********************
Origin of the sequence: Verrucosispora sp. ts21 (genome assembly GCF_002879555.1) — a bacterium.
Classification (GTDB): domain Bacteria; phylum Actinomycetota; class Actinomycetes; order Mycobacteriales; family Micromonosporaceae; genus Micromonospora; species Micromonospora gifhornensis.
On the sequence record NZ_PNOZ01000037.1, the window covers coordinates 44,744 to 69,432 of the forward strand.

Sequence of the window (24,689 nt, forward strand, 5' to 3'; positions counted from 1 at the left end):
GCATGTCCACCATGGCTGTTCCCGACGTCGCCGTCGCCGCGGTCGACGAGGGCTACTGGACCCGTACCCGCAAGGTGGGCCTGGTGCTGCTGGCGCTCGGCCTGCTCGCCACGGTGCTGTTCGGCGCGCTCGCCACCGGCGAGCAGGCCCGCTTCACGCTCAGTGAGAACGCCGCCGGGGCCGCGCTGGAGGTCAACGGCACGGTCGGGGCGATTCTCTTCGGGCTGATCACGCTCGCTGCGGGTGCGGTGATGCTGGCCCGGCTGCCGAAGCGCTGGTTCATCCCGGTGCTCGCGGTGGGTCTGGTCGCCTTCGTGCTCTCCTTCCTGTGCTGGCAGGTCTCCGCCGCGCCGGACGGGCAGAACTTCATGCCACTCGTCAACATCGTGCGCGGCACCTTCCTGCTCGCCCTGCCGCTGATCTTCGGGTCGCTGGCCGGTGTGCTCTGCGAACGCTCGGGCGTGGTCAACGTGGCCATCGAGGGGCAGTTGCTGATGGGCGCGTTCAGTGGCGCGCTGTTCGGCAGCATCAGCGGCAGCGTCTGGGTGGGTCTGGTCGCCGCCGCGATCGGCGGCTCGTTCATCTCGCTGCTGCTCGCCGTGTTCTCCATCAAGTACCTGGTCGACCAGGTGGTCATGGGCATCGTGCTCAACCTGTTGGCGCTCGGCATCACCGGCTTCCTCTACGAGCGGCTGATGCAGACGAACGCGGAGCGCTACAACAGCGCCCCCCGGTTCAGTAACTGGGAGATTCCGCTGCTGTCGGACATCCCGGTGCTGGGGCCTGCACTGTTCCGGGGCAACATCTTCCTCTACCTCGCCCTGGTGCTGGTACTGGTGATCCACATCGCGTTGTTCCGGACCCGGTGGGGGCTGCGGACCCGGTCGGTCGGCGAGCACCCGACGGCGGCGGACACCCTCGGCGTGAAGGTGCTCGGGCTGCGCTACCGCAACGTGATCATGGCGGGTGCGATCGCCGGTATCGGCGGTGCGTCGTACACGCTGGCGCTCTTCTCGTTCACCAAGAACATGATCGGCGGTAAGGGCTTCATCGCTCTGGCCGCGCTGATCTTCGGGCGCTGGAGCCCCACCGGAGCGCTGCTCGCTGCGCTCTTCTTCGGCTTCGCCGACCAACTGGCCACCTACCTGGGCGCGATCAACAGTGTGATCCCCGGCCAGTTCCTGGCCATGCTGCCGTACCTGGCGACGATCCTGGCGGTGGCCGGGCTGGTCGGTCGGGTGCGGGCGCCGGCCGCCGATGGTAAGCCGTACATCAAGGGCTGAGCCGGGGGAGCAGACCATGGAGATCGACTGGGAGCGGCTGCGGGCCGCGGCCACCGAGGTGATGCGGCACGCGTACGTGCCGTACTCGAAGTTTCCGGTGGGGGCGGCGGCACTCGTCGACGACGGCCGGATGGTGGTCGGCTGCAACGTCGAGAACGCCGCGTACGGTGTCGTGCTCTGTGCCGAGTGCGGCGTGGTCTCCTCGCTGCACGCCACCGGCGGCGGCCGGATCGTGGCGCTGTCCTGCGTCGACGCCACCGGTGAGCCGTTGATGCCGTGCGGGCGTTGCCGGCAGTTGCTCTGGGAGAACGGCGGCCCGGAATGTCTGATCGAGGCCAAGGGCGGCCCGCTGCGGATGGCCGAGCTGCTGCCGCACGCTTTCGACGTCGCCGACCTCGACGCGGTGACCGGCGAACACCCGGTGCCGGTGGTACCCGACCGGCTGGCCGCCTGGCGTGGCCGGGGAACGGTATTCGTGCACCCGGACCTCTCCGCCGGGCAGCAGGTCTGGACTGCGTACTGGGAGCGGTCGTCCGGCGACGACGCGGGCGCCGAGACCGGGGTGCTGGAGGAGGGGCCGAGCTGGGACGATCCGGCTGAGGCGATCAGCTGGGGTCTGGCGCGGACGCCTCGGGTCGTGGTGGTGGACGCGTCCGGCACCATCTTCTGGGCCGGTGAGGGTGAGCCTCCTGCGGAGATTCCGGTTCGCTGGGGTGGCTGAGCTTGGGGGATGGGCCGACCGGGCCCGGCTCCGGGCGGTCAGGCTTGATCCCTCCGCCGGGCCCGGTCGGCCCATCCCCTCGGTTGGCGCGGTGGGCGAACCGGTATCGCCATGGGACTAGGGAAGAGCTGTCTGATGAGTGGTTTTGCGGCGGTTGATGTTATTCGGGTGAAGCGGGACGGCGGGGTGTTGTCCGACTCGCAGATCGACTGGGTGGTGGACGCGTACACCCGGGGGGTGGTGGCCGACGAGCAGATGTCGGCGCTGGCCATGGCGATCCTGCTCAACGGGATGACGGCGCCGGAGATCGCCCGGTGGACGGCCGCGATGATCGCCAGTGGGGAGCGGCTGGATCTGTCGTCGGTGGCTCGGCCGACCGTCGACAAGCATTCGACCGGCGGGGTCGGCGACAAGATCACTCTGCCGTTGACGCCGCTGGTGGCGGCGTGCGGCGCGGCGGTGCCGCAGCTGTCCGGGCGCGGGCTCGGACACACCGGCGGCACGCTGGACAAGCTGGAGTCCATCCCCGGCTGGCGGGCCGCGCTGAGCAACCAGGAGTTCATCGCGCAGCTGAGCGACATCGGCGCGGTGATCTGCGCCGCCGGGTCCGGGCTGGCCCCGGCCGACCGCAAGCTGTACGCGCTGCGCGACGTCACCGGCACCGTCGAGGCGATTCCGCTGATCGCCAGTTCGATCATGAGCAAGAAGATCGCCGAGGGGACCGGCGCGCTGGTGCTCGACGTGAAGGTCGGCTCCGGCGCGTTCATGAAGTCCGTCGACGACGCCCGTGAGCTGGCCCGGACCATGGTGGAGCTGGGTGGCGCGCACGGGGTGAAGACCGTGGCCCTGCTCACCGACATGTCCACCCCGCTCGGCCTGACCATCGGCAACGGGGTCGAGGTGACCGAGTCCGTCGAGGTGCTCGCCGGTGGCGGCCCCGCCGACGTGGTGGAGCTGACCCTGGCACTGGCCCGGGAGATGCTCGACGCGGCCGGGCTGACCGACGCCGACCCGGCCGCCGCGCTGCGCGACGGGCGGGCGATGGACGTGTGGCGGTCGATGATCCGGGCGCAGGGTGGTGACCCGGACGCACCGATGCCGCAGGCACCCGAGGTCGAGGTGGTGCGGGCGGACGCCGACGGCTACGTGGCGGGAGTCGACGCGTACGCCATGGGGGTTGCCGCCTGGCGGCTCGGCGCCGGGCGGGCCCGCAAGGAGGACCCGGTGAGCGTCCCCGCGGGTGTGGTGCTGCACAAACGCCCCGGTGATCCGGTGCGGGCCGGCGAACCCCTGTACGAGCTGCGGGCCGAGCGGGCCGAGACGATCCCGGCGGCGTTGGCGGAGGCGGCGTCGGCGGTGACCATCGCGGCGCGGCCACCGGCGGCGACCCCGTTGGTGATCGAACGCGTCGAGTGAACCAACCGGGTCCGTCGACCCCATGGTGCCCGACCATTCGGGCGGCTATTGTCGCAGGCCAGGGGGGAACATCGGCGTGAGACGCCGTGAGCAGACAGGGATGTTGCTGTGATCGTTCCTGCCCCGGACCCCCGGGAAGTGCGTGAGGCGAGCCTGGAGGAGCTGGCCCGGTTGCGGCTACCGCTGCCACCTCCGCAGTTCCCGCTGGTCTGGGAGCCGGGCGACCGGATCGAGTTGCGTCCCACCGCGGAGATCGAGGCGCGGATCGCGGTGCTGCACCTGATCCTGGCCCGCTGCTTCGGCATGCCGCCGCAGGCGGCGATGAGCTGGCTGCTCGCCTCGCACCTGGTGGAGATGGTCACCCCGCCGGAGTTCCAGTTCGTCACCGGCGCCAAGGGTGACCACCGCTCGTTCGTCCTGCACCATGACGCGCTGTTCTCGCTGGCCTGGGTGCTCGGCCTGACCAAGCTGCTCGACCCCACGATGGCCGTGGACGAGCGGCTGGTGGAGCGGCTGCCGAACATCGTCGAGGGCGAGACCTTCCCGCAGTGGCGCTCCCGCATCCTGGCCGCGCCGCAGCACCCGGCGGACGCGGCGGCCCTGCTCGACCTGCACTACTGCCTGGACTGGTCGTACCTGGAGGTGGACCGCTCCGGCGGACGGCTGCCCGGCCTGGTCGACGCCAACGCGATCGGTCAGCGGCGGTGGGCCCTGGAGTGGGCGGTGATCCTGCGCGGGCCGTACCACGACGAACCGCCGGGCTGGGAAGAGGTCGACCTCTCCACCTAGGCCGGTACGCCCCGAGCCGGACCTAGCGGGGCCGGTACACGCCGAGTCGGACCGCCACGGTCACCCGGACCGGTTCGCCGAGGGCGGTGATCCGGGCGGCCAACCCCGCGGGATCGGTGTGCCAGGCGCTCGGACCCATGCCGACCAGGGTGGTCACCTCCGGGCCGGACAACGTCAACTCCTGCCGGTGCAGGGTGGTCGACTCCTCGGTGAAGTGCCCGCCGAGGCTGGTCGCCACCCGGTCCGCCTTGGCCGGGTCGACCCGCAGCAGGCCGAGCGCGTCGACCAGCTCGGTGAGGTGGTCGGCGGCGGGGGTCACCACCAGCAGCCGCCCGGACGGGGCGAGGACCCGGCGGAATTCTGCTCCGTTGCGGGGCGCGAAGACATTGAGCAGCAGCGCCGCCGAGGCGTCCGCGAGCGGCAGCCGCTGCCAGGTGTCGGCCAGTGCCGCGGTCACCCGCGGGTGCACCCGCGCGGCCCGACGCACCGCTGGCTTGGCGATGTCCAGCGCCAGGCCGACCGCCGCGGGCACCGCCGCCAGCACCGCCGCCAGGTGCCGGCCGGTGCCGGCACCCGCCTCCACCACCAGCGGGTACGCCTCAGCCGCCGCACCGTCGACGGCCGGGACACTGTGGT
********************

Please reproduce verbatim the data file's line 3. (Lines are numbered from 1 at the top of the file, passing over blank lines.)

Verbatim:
On the sequence record NZ_PNOZ01000037.1, the window covers coordinates 44,744 to 69,432 of the forward strand.